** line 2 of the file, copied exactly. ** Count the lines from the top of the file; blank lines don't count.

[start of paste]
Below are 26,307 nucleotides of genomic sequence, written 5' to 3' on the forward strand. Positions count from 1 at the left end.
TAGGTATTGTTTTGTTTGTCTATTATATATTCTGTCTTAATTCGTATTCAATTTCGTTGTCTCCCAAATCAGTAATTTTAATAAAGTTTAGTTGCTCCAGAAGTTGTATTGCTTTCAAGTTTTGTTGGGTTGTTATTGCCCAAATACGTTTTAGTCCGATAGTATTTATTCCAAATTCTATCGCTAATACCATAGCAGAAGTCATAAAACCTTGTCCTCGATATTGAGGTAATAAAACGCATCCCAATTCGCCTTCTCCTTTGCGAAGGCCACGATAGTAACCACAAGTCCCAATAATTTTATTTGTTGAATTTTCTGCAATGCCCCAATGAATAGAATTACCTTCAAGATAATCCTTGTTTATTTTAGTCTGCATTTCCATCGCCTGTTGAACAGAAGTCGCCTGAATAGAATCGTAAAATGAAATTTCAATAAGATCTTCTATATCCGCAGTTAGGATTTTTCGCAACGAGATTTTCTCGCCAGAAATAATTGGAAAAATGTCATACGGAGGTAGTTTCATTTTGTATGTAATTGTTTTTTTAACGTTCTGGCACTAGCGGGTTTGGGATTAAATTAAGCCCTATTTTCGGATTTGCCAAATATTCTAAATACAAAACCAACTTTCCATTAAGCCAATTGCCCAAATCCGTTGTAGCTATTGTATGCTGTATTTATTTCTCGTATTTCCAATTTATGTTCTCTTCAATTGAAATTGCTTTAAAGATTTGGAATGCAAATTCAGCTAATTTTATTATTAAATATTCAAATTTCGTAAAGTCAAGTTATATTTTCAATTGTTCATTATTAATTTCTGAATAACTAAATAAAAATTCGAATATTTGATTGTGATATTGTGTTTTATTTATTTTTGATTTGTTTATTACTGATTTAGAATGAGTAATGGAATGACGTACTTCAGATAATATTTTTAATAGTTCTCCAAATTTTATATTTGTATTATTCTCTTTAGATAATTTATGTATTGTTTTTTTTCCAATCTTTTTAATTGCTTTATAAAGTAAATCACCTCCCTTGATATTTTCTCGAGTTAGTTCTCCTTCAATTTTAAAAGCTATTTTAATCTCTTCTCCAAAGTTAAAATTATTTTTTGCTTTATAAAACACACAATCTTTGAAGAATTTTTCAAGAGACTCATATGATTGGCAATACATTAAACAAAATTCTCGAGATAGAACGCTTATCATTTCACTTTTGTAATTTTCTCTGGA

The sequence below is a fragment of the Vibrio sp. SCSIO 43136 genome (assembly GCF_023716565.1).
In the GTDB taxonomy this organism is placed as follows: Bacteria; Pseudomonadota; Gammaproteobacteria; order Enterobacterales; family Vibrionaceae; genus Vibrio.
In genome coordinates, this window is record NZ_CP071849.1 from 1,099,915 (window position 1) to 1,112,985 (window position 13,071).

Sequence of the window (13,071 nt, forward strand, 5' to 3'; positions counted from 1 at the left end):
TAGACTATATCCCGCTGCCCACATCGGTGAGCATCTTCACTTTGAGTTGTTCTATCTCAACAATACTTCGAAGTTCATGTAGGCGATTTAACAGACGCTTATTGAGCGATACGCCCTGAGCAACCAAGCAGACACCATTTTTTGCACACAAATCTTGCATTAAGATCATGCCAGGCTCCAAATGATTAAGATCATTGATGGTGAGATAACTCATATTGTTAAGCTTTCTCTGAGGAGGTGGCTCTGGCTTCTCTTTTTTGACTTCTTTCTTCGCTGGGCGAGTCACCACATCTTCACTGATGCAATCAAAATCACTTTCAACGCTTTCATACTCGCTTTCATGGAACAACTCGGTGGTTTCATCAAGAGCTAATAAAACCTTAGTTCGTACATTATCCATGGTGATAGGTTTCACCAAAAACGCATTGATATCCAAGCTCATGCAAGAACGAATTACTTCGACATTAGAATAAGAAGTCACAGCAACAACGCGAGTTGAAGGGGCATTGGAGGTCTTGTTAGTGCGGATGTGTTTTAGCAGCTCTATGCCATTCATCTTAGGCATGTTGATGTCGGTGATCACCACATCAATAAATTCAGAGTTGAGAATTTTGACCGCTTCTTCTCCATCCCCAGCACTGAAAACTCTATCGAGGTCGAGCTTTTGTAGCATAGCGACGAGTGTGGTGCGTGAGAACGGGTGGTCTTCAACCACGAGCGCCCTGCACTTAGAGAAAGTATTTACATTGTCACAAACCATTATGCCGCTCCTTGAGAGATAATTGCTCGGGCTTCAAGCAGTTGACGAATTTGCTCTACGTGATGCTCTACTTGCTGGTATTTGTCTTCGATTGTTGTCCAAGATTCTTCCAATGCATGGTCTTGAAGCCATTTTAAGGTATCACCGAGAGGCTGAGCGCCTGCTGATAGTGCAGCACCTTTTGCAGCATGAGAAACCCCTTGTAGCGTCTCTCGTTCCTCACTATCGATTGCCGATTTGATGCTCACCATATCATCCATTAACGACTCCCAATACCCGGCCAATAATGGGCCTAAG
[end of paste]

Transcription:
TAGGTATTGTTTTGTTTGTCTATTATATATTCTGTCTTAATTCGTATTCAATTTCGTTGTCTCCCAAATCAGTAATTTTAATAAAGTTTAGTTGCTCCAGAAGTTGTATTGCTTTCAAGTTTTGTTGGGTTGTTATTGCCCAAATACGTTTTAGTCCGATAGTATTTATTCCAAATTCTATCGCTAATACCATAGCAGAAGTCATAAAACCTTGTCCTCGATATTGAGGTAATAAAACGCATCCCAATTCGCCTTCTCCTTTGCGAAGGCCACGATAGTAACCACAAGTCCCAATAATTTTATTTGTTGAATTTTCTGCAATGCCCCAATGAATAGAATTACCTTCAAGATAATCCTTGTTTATTTTAGTCTGCATTTCCATCGCCTGTTGAACAGAAGTCGCCTGAATAGAATCGTAAAATGAAATTTCAATAAGATCTTCTATATCCGCAGTTAGGATTTTTCGCAACGAGATTTTCTCGCCAGAAATAATTGGAAAAATGTCATACGGAGGTAGTTTCATTTTGTATGTAATTGTTTTTTTAACGTTCTGGCACTAGCGGGTTTGGGATTAAATTAAGCCCTATTTTCGGATTTGCCAAATATTCTAAATACAAAACCAACTTTCCATTAAGCCAATTGCCCAAATCCGTTGTAGCTATTGTATGCTGTATTTATTTCTCGTATTTCCAATTTATGTTCTCTTCAATTGAAATTGCTTTAAAGATTTGGAATGCAAATTCAGCTAATTTTATTATTAAATATTCAAATTTCGTAAAGTCAAGTTATATTTTCAATTGTTCATTATTAATTTCTGAATAACTAAATAAAAATTCGAATATTTGATTGTGATATTGTGTTTTATTTATTTTTGATTTGTTTATTACTGATTTAGAATGAGTAATGGAATGACGTACTTCAGATAATATTTTTAATAGTTCTCCAAATTTTATATTTGTATTATTCTCTTTAGATAATTTATGTATTGTTTTTTTTCCAATCTTTTTAATTGCTTTATAAAGTAAATCACCTCCCTTGATATTTTCTCGAGTTAGTTCTCCTTCAATTTTAAAAGCTATTTTAATCTCTTCTCCAAAGTTAAAATTATTTTTTGCTTTATAAAACACACAATCTTTGAAGAATTTTTCAAGAGACTCATATGATTGGCAATACATTAAACAAAATTCTCGAGATAGAACGCTTATCATTTCACTTTTGTAATTTTCTCTGGA